“The key to [an examination of the orthodox principles behind the divine office] is to replace the substantial question by the more important existential one: not what is the office, but what is it for? It is not surprising that misunderstanding prevails, not only in Protestantism but also in Anglican practice, when our whole approach to liturgical studies remains historical instead of ascetical, substantial instead of existential. Tons of paper, oceans of ink and millions of words are expended on tracing the sources of ancient prayers, examining the meaning of lessons and psalms, and arguing about revision on historical principles, while most modern Christians are completely bewildered about what the office is for, what needs it is supposed to fulfill, and how it should be used. I am not meaning to be critical of liturgical scholarship as such, for it is of much value; I am critical of the failure to supplement it by ascetical interpretation. A driving instructor may usefully begin a series of lessons by explaining how an internal combustion engine works, but that is not teaching someone how to drive a car; it is not facing the existential question of what the car is for” (Martin Thornton, The Rock and the River 99 – by way of the Martin Thornton Facebook page).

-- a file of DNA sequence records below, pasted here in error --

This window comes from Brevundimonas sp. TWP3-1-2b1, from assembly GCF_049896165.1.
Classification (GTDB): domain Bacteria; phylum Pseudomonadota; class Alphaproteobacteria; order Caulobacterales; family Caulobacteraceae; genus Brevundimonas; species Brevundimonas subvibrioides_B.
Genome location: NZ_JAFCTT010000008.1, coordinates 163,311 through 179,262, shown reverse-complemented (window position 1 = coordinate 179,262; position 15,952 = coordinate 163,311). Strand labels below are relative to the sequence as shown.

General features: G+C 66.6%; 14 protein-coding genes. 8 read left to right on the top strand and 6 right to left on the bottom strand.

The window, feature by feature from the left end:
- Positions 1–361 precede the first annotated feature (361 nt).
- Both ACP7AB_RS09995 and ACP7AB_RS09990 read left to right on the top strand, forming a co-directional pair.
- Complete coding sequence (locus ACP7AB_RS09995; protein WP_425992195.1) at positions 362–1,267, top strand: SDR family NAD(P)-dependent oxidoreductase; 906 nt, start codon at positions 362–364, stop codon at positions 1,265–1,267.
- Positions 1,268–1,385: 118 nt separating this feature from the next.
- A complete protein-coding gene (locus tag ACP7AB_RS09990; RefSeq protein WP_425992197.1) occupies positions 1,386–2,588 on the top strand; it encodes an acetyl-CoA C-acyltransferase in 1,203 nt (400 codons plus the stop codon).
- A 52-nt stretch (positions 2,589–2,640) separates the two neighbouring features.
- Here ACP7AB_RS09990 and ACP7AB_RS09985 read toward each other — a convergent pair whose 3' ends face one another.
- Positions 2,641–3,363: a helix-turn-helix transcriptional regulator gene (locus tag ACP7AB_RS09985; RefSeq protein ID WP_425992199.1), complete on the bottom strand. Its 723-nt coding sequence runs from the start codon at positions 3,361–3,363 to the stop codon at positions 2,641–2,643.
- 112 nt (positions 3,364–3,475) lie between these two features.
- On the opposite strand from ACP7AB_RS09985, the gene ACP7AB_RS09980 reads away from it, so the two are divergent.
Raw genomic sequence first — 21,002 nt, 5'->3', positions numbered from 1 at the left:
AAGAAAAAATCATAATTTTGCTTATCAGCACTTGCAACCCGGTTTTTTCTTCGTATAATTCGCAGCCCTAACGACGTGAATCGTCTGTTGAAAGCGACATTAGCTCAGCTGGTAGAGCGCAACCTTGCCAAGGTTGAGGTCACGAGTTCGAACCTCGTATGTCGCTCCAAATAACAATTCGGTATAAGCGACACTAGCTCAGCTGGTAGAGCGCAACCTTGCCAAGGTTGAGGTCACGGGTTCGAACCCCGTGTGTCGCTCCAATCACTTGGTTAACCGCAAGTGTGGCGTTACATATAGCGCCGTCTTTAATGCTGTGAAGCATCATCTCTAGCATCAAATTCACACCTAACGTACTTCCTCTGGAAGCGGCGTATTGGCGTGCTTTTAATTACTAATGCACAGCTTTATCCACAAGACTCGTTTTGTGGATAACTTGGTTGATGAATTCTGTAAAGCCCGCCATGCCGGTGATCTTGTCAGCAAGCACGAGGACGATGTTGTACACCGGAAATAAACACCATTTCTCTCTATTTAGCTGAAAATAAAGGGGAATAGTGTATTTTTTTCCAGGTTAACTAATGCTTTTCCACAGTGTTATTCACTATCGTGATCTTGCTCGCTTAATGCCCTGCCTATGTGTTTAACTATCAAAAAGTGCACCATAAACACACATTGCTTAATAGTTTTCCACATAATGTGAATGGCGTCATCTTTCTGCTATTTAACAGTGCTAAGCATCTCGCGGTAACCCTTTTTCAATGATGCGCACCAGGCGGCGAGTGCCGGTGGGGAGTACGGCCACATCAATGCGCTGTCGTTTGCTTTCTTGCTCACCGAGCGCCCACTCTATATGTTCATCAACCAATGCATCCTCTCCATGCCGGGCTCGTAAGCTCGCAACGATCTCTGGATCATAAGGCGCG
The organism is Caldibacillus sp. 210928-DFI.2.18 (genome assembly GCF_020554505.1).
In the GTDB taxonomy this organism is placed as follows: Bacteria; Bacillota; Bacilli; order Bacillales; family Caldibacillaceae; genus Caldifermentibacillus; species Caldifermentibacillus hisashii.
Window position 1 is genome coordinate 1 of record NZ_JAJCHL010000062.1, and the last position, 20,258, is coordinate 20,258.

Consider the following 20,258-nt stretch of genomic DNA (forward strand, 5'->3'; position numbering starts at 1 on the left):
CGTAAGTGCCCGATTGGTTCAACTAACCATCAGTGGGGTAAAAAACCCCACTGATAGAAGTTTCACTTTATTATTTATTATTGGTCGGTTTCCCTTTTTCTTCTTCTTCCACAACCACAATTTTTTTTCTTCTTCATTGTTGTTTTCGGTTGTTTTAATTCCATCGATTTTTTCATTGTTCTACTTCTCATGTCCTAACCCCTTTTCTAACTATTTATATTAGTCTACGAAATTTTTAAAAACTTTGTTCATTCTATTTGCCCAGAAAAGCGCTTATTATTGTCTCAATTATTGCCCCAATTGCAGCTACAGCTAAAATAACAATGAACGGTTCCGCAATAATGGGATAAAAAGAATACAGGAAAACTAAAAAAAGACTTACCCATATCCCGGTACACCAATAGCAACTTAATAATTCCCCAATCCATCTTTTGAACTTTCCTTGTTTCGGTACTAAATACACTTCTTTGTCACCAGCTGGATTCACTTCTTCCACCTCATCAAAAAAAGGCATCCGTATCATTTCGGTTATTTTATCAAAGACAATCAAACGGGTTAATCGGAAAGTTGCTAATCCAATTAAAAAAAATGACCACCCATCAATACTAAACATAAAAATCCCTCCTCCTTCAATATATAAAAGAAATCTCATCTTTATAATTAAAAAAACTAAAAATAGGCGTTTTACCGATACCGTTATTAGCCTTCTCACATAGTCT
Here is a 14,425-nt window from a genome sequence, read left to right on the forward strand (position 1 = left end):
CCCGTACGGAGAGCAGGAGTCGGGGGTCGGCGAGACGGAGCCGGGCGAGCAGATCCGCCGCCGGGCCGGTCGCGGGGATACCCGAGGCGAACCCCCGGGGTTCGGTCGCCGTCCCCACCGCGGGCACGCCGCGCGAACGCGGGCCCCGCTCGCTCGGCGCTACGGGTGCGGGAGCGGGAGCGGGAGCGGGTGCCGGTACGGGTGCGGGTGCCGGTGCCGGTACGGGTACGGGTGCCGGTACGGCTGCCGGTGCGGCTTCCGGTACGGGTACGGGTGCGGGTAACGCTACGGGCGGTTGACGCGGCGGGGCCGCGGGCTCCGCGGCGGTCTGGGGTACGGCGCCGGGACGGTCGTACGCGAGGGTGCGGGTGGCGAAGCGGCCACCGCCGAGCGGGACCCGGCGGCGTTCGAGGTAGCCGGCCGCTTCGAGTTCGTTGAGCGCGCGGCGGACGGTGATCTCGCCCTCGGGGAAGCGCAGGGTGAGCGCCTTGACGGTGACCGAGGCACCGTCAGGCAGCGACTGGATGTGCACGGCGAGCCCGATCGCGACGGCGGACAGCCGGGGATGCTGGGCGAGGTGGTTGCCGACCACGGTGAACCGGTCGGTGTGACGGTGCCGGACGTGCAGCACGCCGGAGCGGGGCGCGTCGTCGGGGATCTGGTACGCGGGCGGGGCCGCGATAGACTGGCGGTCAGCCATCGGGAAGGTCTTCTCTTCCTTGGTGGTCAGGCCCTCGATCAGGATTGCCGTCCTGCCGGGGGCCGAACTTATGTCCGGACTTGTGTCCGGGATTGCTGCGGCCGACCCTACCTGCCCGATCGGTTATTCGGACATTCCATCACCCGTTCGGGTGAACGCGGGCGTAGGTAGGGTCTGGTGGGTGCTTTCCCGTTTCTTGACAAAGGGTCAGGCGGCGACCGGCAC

“Most modern Christians are completely bewildered about what the office is for, what needs it is supposed to fulfill, and how it should be used.”
My hope is that this Daily Office Anchor Society provides some small help to you in terms of how to use the office.
What more would be helpful to you? How can we as a group encourage one another in this ascetical practice?